"While some people see similarities in UFO reports as matters deserving belief, I find the diversity among reports far more overwhelming and compelling. The broad expanse of inconsistencies, by my measure, reflects the diverse nature of humans - their differing beliefs, differing personalities, differing histories. It's been said that ufologists are looking for a signal in the noise - a 'real' phenomenon beneath all the illusions and mistakes. I prefer studying the noise, which is real enough in its own way to keep my attention. If there is a signal imbedded in the noise, either it is hopelessly garbled or else it is too faint to rise above the din of alien mythology...Unexplained means precisely unexplained, and that means only and merely unexplained. It doesn't mean UFOs = aliens, or UFOs = demons, or UFOs = danger, or UFOs = salvation, etc., etc., etc.
"Even so, I think the subject is fun. I like trying to guess the solutions of various cases as much as anybody else. I like reading the books, collecting information, making the charts and graphs, finding new angles to look at things with. And, I do enjoy the fact that I have made the occasional discovery that others recognize as an advance in our understanding of the psycho-social aspects of the UFO phenomenon. I didn't enter the subject expecting that, but it IS nice. UFOs are far less important in the grand enterprise of life than many folks like to say it is, but it is one of the lovely luxuries of civilization, in that people don't have to always be doing important things..."
We differ, believing that there definitely is a "signal in the noise", whatever it may turn out to be. Nevertheless, Marty Kottmeyer is a fine researcher. - Editor.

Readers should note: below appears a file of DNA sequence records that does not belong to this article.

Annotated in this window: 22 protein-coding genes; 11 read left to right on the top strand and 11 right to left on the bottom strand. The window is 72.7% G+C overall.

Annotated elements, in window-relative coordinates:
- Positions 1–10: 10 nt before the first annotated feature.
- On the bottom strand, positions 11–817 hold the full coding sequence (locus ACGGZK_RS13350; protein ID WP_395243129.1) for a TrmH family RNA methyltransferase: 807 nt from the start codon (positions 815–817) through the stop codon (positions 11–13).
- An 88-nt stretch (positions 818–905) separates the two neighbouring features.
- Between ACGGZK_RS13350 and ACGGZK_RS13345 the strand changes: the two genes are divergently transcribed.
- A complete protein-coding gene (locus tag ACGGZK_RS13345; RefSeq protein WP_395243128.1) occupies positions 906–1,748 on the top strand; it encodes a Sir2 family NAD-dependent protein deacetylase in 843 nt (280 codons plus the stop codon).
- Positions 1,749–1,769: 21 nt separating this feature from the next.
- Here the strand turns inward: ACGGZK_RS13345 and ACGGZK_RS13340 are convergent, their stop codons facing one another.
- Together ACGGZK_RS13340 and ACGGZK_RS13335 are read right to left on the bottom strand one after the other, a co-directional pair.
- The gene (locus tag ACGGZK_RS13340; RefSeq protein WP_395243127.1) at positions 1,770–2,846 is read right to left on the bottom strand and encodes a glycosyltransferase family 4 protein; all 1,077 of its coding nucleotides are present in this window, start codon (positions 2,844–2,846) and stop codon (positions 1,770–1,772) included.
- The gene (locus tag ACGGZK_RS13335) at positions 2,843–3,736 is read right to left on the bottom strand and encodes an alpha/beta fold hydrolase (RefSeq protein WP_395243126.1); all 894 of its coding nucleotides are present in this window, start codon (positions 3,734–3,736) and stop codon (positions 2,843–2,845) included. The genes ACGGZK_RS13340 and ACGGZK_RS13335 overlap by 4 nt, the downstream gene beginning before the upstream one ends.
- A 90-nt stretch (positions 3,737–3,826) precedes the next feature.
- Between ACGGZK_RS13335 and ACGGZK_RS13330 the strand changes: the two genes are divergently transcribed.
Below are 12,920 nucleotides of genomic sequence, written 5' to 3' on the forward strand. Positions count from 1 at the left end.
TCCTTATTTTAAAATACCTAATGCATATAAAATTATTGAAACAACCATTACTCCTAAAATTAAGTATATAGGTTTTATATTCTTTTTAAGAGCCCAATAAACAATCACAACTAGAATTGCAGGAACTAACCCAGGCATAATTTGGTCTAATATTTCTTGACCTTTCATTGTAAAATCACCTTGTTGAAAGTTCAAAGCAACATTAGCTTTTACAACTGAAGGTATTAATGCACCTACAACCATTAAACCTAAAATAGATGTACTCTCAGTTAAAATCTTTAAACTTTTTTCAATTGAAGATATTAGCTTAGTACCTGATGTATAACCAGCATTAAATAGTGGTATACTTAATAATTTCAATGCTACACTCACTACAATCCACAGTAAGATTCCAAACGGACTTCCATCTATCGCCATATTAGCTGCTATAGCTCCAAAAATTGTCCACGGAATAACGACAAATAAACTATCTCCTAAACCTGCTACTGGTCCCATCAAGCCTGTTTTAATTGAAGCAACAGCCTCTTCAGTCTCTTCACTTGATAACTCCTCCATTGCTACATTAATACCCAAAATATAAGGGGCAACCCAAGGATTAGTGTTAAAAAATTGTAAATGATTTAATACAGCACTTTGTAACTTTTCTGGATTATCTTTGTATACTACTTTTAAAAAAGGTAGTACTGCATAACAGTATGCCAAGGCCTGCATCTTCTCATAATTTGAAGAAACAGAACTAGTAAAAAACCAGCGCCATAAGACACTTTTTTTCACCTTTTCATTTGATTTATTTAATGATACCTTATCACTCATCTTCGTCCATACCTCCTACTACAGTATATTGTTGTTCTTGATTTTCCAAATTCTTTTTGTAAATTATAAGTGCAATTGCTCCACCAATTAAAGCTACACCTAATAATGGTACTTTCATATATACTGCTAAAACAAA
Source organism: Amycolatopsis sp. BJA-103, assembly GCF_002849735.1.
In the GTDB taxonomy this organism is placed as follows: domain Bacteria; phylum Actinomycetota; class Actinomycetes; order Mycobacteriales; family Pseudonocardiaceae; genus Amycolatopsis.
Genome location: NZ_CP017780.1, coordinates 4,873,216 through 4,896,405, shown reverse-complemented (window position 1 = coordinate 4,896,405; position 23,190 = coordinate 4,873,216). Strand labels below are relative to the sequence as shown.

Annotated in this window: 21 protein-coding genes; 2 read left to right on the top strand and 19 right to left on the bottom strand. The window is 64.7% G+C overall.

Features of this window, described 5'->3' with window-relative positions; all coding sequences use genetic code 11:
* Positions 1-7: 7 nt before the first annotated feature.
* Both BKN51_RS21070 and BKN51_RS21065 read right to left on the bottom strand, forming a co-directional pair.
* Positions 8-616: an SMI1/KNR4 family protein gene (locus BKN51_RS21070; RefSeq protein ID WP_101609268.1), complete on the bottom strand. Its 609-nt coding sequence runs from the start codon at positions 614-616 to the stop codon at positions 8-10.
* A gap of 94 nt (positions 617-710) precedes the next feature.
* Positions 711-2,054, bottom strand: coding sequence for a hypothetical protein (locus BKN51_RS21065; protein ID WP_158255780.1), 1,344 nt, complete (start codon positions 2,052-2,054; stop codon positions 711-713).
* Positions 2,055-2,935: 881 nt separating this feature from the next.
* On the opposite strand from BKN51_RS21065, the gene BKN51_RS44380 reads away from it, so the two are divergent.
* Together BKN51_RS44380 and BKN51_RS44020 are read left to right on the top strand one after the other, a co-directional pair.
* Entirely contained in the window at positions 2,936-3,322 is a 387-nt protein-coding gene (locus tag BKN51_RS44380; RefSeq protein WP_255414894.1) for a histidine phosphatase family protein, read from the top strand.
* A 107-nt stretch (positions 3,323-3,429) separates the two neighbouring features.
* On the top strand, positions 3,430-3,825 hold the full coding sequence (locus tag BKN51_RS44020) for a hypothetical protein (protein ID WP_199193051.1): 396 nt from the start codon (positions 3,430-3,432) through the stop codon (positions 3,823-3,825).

"Larry Bryant's push for Bush's impeachment is a reasonable, mainstream view which will only be tainted by association with the UFO topic (which is not to say UFO belief is not reasonable - only that most Americans see it as tainting). The U.S. is about as likely to find weapons of mass destruction in Iraq as the L.A.P.D. are of finding 'Nicole Brown's real killers'.
"While we're on the subject, why classify a puny microbe like antrax as a 'weapon of mass destruction' - you're lucky to kill more than a few people at a time with it and not the incendiary bombs that our military routinely uses to level cities? Who is monitoring our W.M.D.s? Besides, a lie detector test wouldn't work on Bush because Reptilians don' t have the same nervous and respiratory systems as we do!..."
Wild-eyed activist Larry Bryant has recently gone from UFO advocacy to touchy political matters - even objecting to the use of a church as a voting location (due to the necessary separation of church & state).- Editor
"...What occasioned this letter is your book, which, by the way, is mentioned on the splash nage of my web site on the ('dreaded', as you would have it) internet, along with a link to the National UFO Conference (NUFOC). For me, the internet has provided all the advantages of independent newsletters, with a much wider readership at far lower cost; but then, since one of your fans posts ail issues of 'Smear' you have the best of both worlds!